Suckled calf producers are being encouraged to vaccinate their spring born calves for pneumonia prior to sale this autumn following a poor start to the year.
Basil Lowman from Scotland’s Rural University College (SRUC) says many calves born this spring may not have received adequate colostrum, with many cows left thin by poor forage supplies.
“Cows aren’t milking due to low grass levels, so this autumn we are going to end up with light calves being weaned with low levels of resistance. I have never known a year when vaccinating for pneumonia will be so critical,” he says.
And there is a financial benefit for both the buyer and seller in vaccinating calves for pneumonia prior to sale, according to figures from the certification programme SureCalf.
SureCalf is a free scheme between sellers of weaned suckler calves/store cattle that have received vaccine protection from pneumonia before sale, and their buyers. The scheme was launched with a pilot programme with United Auctions in 2007 and has now been rolled out to 11 auction marts across the UK.
- SureCalf is a free of charge self certified scheme
- Last year more than 5,000 suckler calves enrolled
- Farmers received average premiums of 12p/kg
- Hoped more auction marts and producers get involved in 2013
- More information at www.surecalf.co.uk or call 0800 668 1886
Last autumn, three United Auction sales saw buyers pay a 12p/kg liveweight premium for SureCalf cattle over non-SureCalf, worth £36.47 a head on average. Sixteen percent of calves sold at the sale were on the programme.
Dr Lowman describes the scheme as a “win-win” for both buyers and sellers.
“The scheme means calves will be fully protected, they are unlikely to get pneumonia, will grow well and will leave the farmer a profit, ” he says.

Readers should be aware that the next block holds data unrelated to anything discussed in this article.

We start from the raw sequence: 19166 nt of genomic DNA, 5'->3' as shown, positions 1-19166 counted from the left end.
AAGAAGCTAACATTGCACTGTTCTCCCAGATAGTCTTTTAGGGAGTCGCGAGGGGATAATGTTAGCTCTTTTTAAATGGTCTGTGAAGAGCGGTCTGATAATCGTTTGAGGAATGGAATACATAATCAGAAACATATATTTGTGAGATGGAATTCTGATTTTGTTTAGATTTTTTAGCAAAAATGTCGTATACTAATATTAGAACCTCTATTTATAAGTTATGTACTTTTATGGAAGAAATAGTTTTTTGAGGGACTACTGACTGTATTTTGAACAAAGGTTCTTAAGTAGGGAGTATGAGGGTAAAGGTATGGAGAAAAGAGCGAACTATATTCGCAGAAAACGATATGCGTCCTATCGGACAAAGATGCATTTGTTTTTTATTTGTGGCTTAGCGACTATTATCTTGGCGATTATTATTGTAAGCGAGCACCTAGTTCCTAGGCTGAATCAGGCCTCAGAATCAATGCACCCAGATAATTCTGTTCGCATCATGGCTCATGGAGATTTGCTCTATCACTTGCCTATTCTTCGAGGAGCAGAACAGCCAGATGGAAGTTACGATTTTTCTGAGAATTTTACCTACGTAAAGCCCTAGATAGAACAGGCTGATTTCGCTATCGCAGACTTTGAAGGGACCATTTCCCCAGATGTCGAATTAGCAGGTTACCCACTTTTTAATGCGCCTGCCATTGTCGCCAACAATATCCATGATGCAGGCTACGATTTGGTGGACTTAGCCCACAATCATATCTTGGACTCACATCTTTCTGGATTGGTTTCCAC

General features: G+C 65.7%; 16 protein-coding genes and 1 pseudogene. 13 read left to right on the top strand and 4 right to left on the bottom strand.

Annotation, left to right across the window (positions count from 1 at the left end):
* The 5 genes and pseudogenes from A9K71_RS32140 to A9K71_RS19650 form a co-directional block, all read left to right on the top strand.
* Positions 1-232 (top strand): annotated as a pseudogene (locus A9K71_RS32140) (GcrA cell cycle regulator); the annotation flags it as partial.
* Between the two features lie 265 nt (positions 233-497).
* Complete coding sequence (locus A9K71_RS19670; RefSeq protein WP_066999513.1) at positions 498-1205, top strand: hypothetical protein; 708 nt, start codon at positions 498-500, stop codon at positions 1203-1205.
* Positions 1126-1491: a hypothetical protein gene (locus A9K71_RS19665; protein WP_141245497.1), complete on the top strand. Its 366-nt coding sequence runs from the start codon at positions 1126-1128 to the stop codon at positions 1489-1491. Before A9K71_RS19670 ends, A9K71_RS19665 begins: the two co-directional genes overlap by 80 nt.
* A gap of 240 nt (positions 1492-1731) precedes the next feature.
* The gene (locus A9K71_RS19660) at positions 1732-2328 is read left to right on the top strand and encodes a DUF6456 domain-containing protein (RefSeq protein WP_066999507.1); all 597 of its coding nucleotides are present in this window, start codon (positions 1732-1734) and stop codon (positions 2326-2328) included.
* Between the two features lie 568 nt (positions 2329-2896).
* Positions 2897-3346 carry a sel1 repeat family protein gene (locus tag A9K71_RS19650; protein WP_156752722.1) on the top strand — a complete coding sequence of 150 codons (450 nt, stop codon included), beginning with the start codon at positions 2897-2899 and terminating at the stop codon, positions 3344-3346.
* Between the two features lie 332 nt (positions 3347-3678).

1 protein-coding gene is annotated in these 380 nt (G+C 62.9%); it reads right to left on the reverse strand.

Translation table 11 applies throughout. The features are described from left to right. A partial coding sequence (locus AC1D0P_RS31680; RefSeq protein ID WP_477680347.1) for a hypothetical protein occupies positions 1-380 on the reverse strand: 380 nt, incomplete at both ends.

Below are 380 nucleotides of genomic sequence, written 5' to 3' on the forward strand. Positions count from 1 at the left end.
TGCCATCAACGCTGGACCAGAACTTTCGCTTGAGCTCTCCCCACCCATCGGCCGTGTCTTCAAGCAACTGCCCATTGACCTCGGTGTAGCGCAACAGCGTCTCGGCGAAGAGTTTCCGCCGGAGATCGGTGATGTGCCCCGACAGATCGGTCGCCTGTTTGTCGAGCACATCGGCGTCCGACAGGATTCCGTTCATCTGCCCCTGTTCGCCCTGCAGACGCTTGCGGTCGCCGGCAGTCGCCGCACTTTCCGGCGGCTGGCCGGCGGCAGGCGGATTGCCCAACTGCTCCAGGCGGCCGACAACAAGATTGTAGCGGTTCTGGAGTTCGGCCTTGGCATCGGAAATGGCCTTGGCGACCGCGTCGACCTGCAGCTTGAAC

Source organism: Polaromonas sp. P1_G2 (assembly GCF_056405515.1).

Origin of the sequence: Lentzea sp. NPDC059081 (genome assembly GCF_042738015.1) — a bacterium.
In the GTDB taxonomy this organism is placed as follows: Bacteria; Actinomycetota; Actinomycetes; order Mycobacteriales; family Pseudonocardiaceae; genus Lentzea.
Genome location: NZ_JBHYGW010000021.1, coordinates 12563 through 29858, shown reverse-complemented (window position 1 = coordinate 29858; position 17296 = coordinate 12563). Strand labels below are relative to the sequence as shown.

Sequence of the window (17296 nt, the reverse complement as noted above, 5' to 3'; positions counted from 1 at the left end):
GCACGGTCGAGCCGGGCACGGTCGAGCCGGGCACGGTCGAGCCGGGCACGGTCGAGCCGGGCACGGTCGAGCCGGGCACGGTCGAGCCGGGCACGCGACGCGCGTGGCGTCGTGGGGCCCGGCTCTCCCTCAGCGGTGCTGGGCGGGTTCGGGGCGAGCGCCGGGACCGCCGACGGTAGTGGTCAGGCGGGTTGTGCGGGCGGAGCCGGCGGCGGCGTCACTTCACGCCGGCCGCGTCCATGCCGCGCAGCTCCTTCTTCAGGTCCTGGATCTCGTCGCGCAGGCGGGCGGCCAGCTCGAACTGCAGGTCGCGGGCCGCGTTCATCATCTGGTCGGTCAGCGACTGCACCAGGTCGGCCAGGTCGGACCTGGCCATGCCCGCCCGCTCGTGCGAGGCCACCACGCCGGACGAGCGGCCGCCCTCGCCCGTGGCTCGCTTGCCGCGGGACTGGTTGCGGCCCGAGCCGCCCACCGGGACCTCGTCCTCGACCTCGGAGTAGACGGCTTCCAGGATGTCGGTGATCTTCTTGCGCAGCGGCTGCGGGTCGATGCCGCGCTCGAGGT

Carolyn Hogan a vet for animal health company Zoetis, says the programme is designed to improve cattle performance and welfare by minimising the incidence of respiratory disease after sale.
“When calves are sold in autumn there are unavoidable stresses such as mixing, transport and moving, so the risk of respiratory disease is there. A trial of 500 animals found all animals with respiratory lung damage weighed on average 20kg less.”
The scheme ensures that protection against pneumonia is in place before the challenge arises. This means calves must be more than 12 weeks of age when first vaccinated, receiving two doses three to four weeks apart. The second dose should be administered no later than two weeks prior to sale and not earlier than eight weights prior to sale. “This ensures the vaccine will be working by the time cattle arrive on farm and will cover them over the housing period,” says Ms Hogan.
Beef farmer Paul Westaway who farms 100 Aberdeen Angus cross Holstein calves on the Blade Scheme says he would not buy an animal that hadn’t been treated for pneumonia.
“In the past, if I’ve had to intervene on any beef calf for pneumonia they automatically drop a grade. That means, if there’s a drop from an R4L to an O+ that is a loss of £45 alone without the cost of pneumonia treatment.”
Get more information on reducing calf losses with the Farmers Weekly‘s Stop the Loss campaign